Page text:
This is an user contributed article.
Linux computer console is a physical device to operate a computer / server. Here are few steps which, if taken, make it more difficult for an attacker to quickly modify a system from its console.
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Under Linux / UNIX it is very easy to find out all running services and shutdown unwanted services. All you have to do it go through the following directories or configuration files:
You can also use tools such as CentOS / RHEL ntsysv tool / Debian / Ubuntu service configuration tool. Ultimately, netstat command always displays a list of all open ports:
# netstat -tulpn
Controlling Services under MS Windows Server
Shutting down services under Windows Vista or Server 2003 is not straightforward. Microsoft allows different ways to start an application at system startup or user login which results into a true messy system. MSConfig utility bundled with Windows Me and XP does a good job but it is not sufficient. There is a nice utility called Autorun:
This utility, which has the most comprehensive knowledge of auto-starting locations of any startup monitor, shows you what programs are configured to run during system bootup or login, and shows you the entries in the order Windows processes them. These programs include ones in your startup folder, Run, RunOnce, and other Registry keys. You can configure Autoruns to show other locations, including Explorer shell extensions, toolbars, browser helper objects, Winlogon notifications, auto-start services, and much more. Autoruns goes way beyond the MSConfig utility bundled with Windows Me and XP.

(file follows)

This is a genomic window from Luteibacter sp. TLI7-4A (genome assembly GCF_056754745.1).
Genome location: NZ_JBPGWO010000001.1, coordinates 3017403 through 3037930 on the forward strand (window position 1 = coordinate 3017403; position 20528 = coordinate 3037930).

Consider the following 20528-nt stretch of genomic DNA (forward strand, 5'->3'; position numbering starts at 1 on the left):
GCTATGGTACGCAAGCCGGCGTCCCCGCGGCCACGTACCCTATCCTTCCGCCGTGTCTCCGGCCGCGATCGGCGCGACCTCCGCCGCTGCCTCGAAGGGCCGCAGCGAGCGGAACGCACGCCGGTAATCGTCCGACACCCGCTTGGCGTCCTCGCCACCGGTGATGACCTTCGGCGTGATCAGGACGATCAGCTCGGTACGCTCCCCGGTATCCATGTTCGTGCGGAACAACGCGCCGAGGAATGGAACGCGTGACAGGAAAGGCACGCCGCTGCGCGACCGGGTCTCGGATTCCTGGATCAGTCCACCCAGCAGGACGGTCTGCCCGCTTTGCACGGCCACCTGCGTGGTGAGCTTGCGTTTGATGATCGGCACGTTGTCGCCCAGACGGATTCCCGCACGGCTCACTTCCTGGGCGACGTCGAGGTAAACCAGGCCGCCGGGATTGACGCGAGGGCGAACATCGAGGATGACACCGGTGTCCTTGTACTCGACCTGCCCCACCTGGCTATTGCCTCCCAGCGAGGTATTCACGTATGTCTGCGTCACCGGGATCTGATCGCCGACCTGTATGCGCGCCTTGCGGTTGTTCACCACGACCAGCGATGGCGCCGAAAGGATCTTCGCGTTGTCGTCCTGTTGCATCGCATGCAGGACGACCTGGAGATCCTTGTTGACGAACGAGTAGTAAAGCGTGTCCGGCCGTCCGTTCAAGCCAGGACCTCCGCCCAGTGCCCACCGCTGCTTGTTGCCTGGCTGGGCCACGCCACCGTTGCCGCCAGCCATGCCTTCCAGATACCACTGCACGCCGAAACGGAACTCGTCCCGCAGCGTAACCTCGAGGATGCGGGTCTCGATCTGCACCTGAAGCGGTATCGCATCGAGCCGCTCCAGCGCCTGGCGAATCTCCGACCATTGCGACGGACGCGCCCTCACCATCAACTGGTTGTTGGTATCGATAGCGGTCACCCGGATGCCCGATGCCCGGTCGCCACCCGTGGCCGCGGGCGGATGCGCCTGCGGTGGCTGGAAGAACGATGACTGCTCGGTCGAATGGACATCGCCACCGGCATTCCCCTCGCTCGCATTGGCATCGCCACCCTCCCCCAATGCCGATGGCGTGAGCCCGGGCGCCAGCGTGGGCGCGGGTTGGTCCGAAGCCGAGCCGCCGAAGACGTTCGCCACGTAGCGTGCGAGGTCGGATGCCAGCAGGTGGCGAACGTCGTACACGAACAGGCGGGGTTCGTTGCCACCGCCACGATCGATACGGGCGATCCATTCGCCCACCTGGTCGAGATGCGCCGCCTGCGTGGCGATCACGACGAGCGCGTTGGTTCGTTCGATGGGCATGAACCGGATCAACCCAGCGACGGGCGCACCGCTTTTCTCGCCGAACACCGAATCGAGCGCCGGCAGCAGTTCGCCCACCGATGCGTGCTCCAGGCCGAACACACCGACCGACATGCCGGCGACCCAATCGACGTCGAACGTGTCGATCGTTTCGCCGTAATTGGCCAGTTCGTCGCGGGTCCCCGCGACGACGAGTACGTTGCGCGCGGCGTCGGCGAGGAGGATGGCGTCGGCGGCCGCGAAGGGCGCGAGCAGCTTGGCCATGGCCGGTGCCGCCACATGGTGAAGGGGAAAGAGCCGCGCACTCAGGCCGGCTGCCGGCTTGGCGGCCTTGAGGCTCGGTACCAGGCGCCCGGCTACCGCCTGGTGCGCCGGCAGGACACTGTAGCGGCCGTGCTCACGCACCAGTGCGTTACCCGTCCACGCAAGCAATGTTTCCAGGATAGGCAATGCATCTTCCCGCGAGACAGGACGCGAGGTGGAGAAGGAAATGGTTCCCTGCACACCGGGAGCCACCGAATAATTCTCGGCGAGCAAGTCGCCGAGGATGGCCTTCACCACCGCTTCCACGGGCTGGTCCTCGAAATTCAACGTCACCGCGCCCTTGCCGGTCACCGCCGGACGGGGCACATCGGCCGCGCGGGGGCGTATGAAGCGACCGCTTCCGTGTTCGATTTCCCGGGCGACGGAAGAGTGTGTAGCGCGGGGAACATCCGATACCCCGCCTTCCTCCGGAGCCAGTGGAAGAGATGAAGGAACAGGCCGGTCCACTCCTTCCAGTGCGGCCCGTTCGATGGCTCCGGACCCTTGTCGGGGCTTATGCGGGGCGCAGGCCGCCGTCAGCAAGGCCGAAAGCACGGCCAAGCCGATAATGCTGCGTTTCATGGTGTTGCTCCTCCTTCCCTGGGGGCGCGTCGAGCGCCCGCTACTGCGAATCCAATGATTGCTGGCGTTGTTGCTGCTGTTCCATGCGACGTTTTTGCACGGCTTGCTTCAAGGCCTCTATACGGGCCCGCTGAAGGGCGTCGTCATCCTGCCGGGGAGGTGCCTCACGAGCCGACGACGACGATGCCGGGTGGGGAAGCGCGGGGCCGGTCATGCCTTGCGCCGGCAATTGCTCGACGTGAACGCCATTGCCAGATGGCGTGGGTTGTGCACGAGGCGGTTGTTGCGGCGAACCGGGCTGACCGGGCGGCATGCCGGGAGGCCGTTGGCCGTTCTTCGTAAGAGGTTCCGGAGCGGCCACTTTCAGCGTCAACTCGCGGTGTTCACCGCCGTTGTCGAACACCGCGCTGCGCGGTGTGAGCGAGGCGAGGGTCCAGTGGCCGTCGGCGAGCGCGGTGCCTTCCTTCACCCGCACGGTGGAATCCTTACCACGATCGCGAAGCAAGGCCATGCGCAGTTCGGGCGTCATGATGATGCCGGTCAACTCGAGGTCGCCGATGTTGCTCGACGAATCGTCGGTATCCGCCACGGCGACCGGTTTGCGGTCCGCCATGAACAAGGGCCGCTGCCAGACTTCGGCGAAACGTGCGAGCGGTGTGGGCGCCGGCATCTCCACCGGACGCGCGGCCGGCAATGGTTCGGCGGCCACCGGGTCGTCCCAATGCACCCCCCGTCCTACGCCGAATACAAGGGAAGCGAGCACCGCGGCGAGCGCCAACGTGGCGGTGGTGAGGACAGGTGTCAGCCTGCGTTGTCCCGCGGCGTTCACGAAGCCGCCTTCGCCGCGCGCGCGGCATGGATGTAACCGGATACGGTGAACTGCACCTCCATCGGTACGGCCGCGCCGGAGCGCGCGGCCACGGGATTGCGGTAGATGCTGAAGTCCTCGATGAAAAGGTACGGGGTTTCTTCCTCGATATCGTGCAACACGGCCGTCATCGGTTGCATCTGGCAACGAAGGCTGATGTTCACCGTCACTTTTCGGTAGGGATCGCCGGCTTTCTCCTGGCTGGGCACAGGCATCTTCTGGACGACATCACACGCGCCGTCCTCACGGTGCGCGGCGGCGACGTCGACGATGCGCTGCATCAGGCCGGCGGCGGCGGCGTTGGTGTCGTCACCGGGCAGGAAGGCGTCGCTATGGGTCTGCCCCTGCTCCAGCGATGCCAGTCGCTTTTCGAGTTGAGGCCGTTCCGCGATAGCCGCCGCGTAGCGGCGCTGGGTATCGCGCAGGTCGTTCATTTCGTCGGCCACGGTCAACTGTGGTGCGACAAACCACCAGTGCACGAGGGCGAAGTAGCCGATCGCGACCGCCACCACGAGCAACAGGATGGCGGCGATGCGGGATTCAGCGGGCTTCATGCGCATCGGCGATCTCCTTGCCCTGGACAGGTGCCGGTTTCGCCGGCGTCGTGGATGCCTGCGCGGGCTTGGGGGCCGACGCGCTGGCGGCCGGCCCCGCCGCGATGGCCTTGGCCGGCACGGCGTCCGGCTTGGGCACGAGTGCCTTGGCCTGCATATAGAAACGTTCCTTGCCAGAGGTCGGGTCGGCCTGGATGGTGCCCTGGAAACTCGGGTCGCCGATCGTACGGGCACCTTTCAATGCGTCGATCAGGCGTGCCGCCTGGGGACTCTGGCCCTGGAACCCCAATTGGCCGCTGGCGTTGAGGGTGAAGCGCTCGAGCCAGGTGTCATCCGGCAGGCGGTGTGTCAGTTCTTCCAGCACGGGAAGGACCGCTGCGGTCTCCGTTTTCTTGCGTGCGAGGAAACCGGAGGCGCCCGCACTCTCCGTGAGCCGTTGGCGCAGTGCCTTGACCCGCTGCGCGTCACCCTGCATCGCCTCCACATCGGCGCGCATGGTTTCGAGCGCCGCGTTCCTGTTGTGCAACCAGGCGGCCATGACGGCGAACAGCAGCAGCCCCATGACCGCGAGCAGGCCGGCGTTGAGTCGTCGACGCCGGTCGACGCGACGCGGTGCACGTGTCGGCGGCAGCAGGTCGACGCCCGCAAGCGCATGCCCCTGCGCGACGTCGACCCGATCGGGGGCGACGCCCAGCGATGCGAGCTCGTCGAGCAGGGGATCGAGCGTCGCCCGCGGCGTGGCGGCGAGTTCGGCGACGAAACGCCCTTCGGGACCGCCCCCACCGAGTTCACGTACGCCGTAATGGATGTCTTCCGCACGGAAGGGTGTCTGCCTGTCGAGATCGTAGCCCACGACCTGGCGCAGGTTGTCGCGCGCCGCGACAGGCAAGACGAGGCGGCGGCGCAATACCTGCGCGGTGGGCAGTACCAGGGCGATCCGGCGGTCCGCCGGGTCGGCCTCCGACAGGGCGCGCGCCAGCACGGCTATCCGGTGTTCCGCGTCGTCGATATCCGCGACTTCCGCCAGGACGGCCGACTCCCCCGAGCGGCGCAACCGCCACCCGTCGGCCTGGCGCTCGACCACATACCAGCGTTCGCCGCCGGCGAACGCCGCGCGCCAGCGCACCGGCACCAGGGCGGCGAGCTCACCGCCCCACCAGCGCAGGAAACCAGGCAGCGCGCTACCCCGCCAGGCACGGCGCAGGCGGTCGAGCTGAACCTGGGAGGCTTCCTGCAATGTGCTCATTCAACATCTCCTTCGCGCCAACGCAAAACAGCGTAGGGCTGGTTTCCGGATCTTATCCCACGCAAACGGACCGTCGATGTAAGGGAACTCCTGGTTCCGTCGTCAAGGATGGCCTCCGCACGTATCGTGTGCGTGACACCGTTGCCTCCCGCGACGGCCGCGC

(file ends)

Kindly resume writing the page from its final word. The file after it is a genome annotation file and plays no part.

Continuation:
Autoruns’ Hide Signed Microsoft Entries option helps you to zoom in on third-party auto-starting images that have been added to your system and it has support for looking at the auto-starting images configured for other accounts configured on a system. Also included in the download package is a command-line equivalent that can output in CSV format, Autorunsc.
Use autoruns utility to manage all startup programs under Windows. You’ll probably be surprised at how many executables are launched automatically!
(Fig. 01: Autoruns in Action)